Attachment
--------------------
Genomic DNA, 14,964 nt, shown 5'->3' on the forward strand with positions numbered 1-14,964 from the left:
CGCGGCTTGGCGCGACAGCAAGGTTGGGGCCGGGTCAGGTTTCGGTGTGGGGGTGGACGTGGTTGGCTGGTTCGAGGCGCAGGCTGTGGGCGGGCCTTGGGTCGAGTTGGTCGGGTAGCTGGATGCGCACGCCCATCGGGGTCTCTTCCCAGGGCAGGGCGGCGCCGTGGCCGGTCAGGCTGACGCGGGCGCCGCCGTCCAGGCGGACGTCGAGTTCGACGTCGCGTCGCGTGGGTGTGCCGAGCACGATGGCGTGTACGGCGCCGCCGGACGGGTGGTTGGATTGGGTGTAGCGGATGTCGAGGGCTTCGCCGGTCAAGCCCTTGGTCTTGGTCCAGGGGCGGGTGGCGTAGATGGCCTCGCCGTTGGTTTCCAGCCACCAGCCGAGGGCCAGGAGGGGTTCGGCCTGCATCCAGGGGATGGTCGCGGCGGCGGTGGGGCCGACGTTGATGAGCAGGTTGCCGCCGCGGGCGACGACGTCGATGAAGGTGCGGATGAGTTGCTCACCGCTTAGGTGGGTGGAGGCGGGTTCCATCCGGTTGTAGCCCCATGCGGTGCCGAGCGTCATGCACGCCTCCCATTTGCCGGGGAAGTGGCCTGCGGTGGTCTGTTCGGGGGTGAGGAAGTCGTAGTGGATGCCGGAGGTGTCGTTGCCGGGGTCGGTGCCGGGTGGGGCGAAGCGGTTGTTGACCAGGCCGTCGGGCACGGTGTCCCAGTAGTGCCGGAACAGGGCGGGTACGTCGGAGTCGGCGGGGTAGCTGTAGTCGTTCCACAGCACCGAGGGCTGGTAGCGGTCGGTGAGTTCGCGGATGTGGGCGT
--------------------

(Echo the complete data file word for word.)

Genomic DNA, 14,964 nt, shown 5'->3' on the forward strand with positions numbered 1-14,964 from the left:
CGCGGCTTGGCGCGACAGCAAGGTTGGGGCCGGGTCAGGTTTCGGTGTGGGGGTGGACGTGGTTGGCTGGTTCGAGGCGCAGGCTGTGGGCGGGCCTTGGGTCGAGTTGGTCGGGTAGCTGGATGCGCACGCCCATCGGGGTCTCTTCCCAGGGCAGGGCGGCGCCGTGGCCGGTCAGGCTGACGCGGGCGCCGCCGTCCAGGCGGACGTCGAGTTCGACGTCGCGTCGCGTGGGTGTGCCGAGCACGATGGCGTGTACGGCGCCGCCGGACGGGTGGTTGGATTGGGTGTAGCGGATGTCGAGGGCTTCGCCGGTCAAGCCCTTGGTCTTGGTCCAGGGGCGGGTGGCGTAGATGGCCTCGCCGTTGGTTTCCAGCCACCAGCCGAGGGCCAGGAGGGGTTCGGCCTGCATCCAGGGGATGGTCGCGGCGGCGGTGGGGCCGACGTTGATGAGCAGGTTGCCGCCGCGGGCGACGACGTCGATGAAGGTGCGGATGAGTTGCTCACCGCTTAGGTGGGTGGAGGCGGGTTCCATCCGGTTGTAGCCCCATGCGGTGCCGAGCGTCATGCACGCCTCCCATTTGCCGGGGAAGTGGCCTGCGGTGGTCTGTTCGGGGGTGAGGAAGTCGTAGTGGATGCCGGAGGTGTCGTTGCCGGGGTCGGTGCCGGGTGGGGCGAAGCGGTTGTTGACCAGGCCGTCGGGCACGGTGTCCCAGTAGTGCCGGAACAGGGCGGGTACGTCGGAGTCGGCGGGGTAGCTGTAGTCGTTCCACAGCACCGAGGGCTGGTAGCGGTCGGTGAGTTCGCGGATGTGGGCGT